Author Disclosures

Excerpts from: Consistency of Financial Interest Disclosures in the Biomedical Literature: The Case of Coronary Stents

Kevin P. Weinfurt1,2*, Damon M. Seils1, Janice P. Tzeng1¤, Li Lin1, Kevin A. Schulman1,3, Robert M. Califf1,3
Kevin P. Weinfurt1,2*, Damon M. Seils1, Janice P. Tzeng1¤, Li Lin1, Kevin A. Schulman1,3, Robert M. Califf1,3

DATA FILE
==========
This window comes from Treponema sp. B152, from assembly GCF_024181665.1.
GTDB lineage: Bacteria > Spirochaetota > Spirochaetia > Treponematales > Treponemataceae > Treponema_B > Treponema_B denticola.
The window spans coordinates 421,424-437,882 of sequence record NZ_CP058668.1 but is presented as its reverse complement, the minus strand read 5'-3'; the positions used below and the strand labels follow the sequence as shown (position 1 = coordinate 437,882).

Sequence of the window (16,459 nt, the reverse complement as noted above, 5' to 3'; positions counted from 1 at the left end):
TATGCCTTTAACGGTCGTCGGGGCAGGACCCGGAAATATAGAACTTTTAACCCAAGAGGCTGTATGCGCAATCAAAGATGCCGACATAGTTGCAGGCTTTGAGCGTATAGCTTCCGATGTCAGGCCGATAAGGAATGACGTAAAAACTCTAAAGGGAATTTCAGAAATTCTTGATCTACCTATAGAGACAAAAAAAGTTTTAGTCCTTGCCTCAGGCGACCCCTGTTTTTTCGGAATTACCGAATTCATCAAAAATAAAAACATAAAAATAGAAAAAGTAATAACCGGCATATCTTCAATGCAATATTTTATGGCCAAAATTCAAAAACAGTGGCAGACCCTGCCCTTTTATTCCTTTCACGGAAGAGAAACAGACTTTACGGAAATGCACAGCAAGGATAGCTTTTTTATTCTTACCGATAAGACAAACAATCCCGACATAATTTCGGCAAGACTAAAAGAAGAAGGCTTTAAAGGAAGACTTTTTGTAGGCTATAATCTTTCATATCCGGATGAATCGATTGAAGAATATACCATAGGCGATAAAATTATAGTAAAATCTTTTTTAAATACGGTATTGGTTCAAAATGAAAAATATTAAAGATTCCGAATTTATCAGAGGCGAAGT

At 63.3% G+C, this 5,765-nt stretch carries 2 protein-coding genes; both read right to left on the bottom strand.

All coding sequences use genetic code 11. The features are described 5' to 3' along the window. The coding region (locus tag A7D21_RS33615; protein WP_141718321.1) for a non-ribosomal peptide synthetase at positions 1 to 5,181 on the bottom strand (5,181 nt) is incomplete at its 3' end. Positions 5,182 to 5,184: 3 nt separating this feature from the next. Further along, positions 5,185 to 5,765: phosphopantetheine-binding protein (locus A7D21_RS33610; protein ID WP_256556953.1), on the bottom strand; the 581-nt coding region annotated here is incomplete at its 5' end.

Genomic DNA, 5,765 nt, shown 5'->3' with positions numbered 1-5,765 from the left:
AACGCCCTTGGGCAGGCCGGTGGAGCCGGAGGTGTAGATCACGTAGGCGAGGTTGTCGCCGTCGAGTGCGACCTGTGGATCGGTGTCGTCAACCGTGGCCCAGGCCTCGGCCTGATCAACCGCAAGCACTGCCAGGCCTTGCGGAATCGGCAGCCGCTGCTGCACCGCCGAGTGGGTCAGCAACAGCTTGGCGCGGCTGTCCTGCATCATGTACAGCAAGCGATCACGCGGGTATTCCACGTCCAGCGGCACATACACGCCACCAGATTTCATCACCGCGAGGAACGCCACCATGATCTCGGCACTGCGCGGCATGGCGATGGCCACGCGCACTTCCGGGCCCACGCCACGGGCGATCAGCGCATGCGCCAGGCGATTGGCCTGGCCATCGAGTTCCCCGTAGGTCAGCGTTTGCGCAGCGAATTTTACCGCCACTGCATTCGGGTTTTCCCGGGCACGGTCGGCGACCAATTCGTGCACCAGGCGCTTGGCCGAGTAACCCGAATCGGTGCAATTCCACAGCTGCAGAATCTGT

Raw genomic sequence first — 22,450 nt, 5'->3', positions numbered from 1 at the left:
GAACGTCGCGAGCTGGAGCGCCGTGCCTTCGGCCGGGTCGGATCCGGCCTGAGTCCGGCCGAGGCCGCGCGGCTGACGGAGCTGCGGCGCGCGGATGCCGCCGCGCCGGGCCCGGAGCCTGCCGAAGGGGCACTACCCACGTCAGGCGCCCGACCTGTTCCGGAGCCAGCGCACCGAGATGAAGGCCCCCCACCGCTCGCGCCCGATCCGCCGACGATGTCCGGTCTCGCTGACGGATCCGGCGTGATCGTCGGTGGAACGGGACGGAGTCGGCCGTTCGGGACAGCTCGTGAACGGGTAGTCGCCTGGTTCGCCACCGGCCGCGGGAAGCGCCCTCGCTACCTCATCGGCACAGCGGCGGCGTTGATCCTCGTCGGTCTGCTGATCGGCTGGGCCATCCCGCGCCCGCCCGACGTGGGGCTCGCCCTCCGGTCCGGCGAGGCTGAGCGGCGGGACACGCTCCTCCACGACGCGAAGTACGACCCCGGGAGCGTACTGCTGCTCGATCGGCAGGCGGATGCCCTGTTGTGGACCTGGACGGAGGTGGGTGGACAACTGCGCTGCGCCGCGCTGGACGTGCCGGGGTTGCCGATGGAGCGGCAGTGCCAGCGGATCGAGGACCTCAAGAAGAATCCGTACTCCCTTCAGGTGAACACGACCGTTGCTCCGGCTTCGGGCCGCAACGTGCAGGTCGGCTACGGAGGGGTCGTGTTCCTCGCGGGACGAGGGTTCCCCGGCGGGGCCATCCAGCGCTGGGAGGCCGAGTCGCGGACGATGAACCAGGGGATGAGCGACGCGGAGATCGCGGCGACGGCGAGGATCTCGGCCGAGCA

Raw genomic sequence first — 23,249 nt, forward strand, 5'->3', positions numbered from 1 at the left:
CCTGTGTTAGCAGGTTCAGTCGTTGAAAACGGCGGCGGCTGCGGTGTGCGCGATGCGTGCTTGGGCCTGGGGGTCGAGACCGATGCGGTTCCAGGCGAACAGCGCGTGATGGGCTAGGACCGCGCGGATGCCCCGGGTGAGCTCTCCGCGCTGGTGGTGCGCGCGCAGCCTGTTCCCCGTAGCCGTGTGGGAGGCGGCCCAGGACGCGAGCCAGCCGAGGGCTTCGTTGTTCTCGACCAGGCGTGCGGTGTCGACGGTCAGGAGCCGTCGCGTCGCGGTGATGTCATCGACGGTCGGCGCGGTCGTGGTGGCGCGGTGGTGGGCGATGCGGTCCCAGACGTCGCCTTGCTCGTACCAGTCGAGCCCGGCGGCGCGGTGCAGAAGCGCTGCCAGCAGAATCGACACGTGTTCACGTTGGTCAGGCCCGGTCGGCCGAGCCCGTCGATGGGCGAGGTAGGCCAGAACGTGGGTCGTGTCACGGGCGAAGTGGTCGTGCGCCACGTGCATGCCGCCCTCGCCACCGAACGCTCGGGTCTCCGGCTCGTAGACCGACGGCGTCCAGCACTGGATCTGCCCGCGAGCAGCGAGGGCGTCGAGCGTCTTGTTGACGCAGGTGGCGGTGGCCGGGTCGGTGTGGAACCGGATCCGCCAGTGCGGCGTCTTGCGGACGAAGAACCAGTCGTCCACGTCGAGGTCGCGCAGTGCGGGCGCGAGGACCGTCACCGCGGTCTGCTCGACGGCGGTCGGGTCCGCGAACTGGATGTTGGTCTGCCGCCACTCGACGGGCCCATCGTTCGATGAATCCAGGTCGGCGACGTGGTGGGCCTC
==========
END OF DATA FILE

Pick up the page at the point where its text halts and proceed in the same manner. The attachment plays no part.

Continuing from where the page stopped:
Introduction The influence of commercial interests on medical science is an area of ongoing concern. Recent work has examined the extent of this influence1-5 and explored best practices for managing conflicts of interest.6-9 A particular area of concern is the influence of conflicts of interest on the biomedical literature. Disclosure of authors’ financial interests in journal articles has been proposed as one strategy for protecting the integrity of research and maintaining public trust.10-12 The International Committee of Medical Journal Editors (ICMJE) and the World Association of Medical Editors, among others, encourage disclosure of authors’ financial interests.10,13-15 Despite repeated calls for financial disclosures and the growing number of journals with conflict-of-interest policies,12,16-18 the effectiveness of current approaches to disclosure remains unclear.16,19-23 How one defines effectiveness may depend on the parties involved, be they authors, editors, reviewers, or readers. For readers of the medical literature, it might be reasonable to expect that authors’ financial interests are disclosed in similar ways in articles on the same topic published around the same time. A system of disclosure that was not consistent in this way might create confusion or mistrust among readers and the public. In this study, we examined all articles on coronary stents published in 2006 to determine whether authors’ financial interests were reported consistently. Results We retrieved 746 articles, of which 623 were research articles (eg, clinical trials, case reports, meta-analyses) and 123 were commentaries, letters, and other communications that did not present original research. There were 2,985 authors and 135 journals. The number of articles per author ranged from 1 to 25. Of the 441 research articles (excluding case reports), 316 (71.7%) did not include a statement identifying the source of support for the study (including declarations of no support). These statements were more likely to appear in journals that endorsed the ICMJE guidelines (34% vs 21%; χ2 = 9.3; p = 0.002) and in journals with higher impact factors (median impact factor, 3.55 vs 3.06; p = 0.04). A total of 125 organizations were listed as sources of support. The top 5 sources (ie, Johnson & Johnson, Boston Scientific, CardioVascular Research Foundation [South Korea]; Ministry of Health and Welfare [South Korea]; and Guidant) accounted for 28% of the articles in which a source of support was declared. Eight of the 623 research articles (1.3%) contained statements describing the contributions made by each author. The maximum number of financial interests disclosed for a single author in a single article was 4. The disclosed relationships referred to 78 organizations. The 5 most frequent organizations (ie, Johnson & Johnson, Boston Scientific, Medtronic, Sanofi-Aventis, and Bristol-Myers Squibb) accounted for 59% of the relationships. In 4 cases, instead of a specific organization, the disclosure statement described relationships with multiple unnamed organizations (eg, “all drug-eluting stent companies,” “medical device companies”). Of the 468 relationships disclosed, the most frequent relationship types included receipt of research support (25%), speaker fees (17%), and consultancies (15%). Discussion In this study of 746 articles on coronary stents in 2006, we found that the large majority of articles did not include information about funding sources and authors’ financial interests. In the rare instances when authors’ financial interests were disclosed, they were not disclosed consistently. Role of Journals. The inconsistency we observed may be due in part to journal practices. We found that 72% of research articles (excluding case reports) did not identify a funding source and that 83% of all articles did not have a financial disclosure statement for any author. Inconsistencies in financial disclosures for the same authors were due almost entirely to cases in which there was a disclosure statement in one journal and no disclosure statement in another journal. Together, these findings suggest that there are important variations among journals in the handling of information about research support and financial interests. Some journals may simply not solicit or report information about authors’ financial interests. Indeed, some journals in this study never published disclosure statements. Even among journals that sometimes published disclosure statements, we found inconsistencies. This finding is consistent with a recent study in which editors of journals with conflict-of-interest policies reported that they do not publish disclosure statements in every article.16 Role of Authors. Some of the inconsistency we observed is likely also due to the behavior of authors. Only 6% of the 2,985 authors in this study had an article that contained a statement about their financial interests, which suggests that many authors did not disclose their interests. Indeed, in recent cases, authors did not disclose financial interests that were later discovered by others.21,32,33-36 In an informal Internet search on authors in our database for whom no interests were disclosed and for whom there were explicit declarations of no interests, we found evidence that some authors had relationships that many would consider to be conflicts of interest. These relationships included founding a company that manufactures stents, membership on advisory boards of stent manufacturers, and consultancies for stent manufacturers and companies that make drugs related to stent use. Thus, part of the problem with disclosure is the failure of some authors to disclose. We also found 26 cases (involving 16 authors) in which authors disclosed a financial interest in one article but declared they had no financial interests in another article. (This is likely an underestimate of such contradictory statements, because some such authors might have declared they had no interests to a journal that does not report such disclosures, resulting in a “present-absent” comparison.) Almost all of the 26 cases occurred between two research articles, making it unlikely that these apparent contradictions were due to authors or editors believing that a financial interest was relevant for one type of article but not for another. These cases occurred infrequently, but the inconsistency is curious. Our data do not allow us to determine whether the authors intended to mislead. Just as it is unclear how editors decide whether to publish disclosures, little is known about how authors judge the relevance of their financial interests and decide whether to disclose them. Many journal policies rely on authors to determine the relevance of their financial interests. There are at least two perspectives from which an author could judge the relevance of a financial interest. First, the author might try to judge the strength of influence they themselves perceive a financial interest to have. Although authors might have a unique vantage point, this type of introspection is limited, because people are often unaware of all of the determinants of their actions.*37,38 Second, an author might try to judge whether readers or the public would view a specific financial interest as relevant. One problem with adopting this perspective is that some authors might have difficulty predicting what readers would want to know. Based on guidelines and recent media attention,21,33,34,39 a reasonable starting point for these authors might be to disclose relationships with stent manufacturers, companies making products that support stent use, and companies making alternatives to stents. An even more comprehensive strategy would require authors to disclose financial interests in any health care organization.31 Effects of Disclosure on Readers. Guidelines assume that a reader’s discovery of previously undisclosed financial interests has detrimental effects on trust.13-15 This is one consideration that has motivated calls for disclosure of authors’ financial interests. However, little is known about how users of the literature and readers of media reports interpret disclosures and perceive authors’ financial interests. If one purpose of financial disclosures is to allow readers to assess the influence of the financial interests on the overall study, presumably readers would also need to know the role played by the authors with the financial interests. However, we found that only 1.3% of research articles described the contributions of the authors. It is unclear how readers’ attitudes and behaviors would be affected if there were consistent and appropriate disclosures in the medical literature. Disclosures of commercial interests in research have elicited strong negative responses,25,40,41 whereas other work suggests that people do not take disclosures seriously enough.42,43 Studies of financial interests in the context of clinical research show that responses to financial interests are not straightforward and can depend on the type of interest involved.9,44,45 More research is needed to provide a better evidence base for disclosure policies and to clarify how decision makers and the public use and perceive disclosures. Limitations We necessarily restricted the study to articles in a single therapeutic area, so the results may not be generalizable to other areas. We do not have data that allowed us to trace for each article what information was solicited by the journal, what was reported by the author, and how disclosed information was processed by the editors. Moreover, we do not have knowledge of the financial interests that might have been relevant for authors at the time they submitted their manuscripts. Instead, the data we collected were from the perspective of the reader of the medical literature. More data are needed to elucidate the roles played by both journals and authors in producing the inconsistencies we observed. Conclusions Our study is the first to examine the consistency of authors’ financial disclosures in the biomedical literature. We have documented evidence of a system-wide problem with transparency in an area of the literature that has important implications for patient care. It could be argued that an inconsistent system of disclosure is more harmful than no disclosure at all. The current approach creates the impression rather than the reality of transparency and may encourage underestimation of the impact of conflicts of interest on the integrity of medical science. Acknowledgments. We thank Larry W. Diener of Duke University for assistance with database programming; and Michaela A. Dinan of Duke University for assistance with data collection. Mr. Diener and Ms. Dinan did not receive compensation for their assistance apart from their employment at the institution where the study was conducted. We also thank Jean M. Lennon for reviewing a draft of the manuscript. Dr. Lennon did not receive compensation for her assistance. 1 Duke Clinical Research Institute, Duke Translational Medicine Institute, Duke University School of Medicine, Durham, North Carolina, United States of America, 2 Department of Psychiatry and Behavioral Sciences, Duke University School of Medicine, Durham, North Carolina, United States of America, 3 Department of Medicine, Duke University School of Medicine, Durham, North Carolina, United States of America Excerpts are reprinted with permission from Weinfurt KP, Seils DM, Tzeng JP, Lin L, Schulman KA, et al. (2008) Consistency of Financial Interest Disclosures in the Biomedical Literature: The Case of Coronary Stents. PLoS ONE 3(5): e2128. doi:10.1371/journal.pone.0002128 Editor: Tom Tregenza, University of Exeter, United Kingdom Received: March 11, 2008; Accepted: April 3, 2008; Published: May 7, 2008 Copyright: © 2008 Weinfurt et al. This is an open-access article distributed under the terms of the Creative Commons Attribution License, which permits unrestricted use, distribution, and reproduction in any medium, provided the original author and source are credited. Funding: Drs. Weinfurt and Califf were supported in part by grant 1UL1RR024128-02 from the National Center for Research Resources, a component of the US National Institutes of Health. Drs. Weinfurt and Schulman were supported in part by grant 5R01HL075538-04 from the National Heart, Lung, and Blood Institute. The funding agencies had no role in the design and conduct of the study; the collection, analysis, and interpretation of the data; or the preparation, review, or approval of the manuscript. Competing interests: Dr. Weinfurt reports receiving research and/or salary support from Bristol-Myers Squibb, Inspire Pharmaceuticals, Johnson & Johnson, and Novartis; and receiving personal income for consulting from Inspire Pharmaceuticals. Dr. Schulman reports receiving research and/or salary support from Actelion, Allergan, Amgen, Arthritis Foundation, Astellas Pharma, Bristol-Myers Squibb, The Duke Endowment, Genentech, Inspire Pharmaceuticals, Johnson & Johnson, Kureha Corporation, LifeMasters Supported SelfCare, Medtronic, Merck, Nabi Biopharmaceuticals, National Patient Advocate Foundation, North Carolina Biotechnology Center, Novartis, OSI Eyetech, Pfizer, Roche, Sanofi-Aventis, Schering-Plough, Scios, Tengion, Theravance, Thomson Healthcare, Vertex Pharmaceuticals, Wyeth, and Yamanouchi USA Foundation; receiving personal income for consulting from Avalere Health, LifeMasters Supported SelfCare, McKinsey & Company, and the National Pharmaceutical Council; having equity in Alnylam Pharmaceuticals; having equity in and serving on the board of directors of Cancer Consultants, Inc; and having equity in and serving on the executive board of Faculty Connection, LLC. Dr. Califf reports receiving personal income for consulting from Bayer, Conceptis, and Kowa Research Institute. Dr. Califf also reports that all personal income for consulting is donated to nonprofit organizations, with the majority going to the research fellowship fund of the Duke Clinical Research Institute. Educational activities by Dr. Califf generate revenue for Duke University from Conceptis and Kowa Research Institute. Drs. Weinfurt, Schulman, and Califf have made available online detailed listings of financial disclosures ( ). Mr. Seils, Ms. Tzeng, and Ms. Lin did not report any financial disclosures. Dr. Schulman serves on the editorial boards of the American Heart Journal, The American Journal of Medicine, Cost Effectiveness and Resource Allocation, Health Services Research, and Value in Health. Dr. Califf is the editor in chief of the American Heart Journal and serves on the editorial boards of Cardiosource Clinical Trials; Circulation; Clinical Trials; European Heart Journal; Heart, Lung and Circulation; Journal of Cardiovascular Risk; The Journal of Invasive Cardiology; Journal of the American College of Cardiology; and MedWorks Media. E-mail: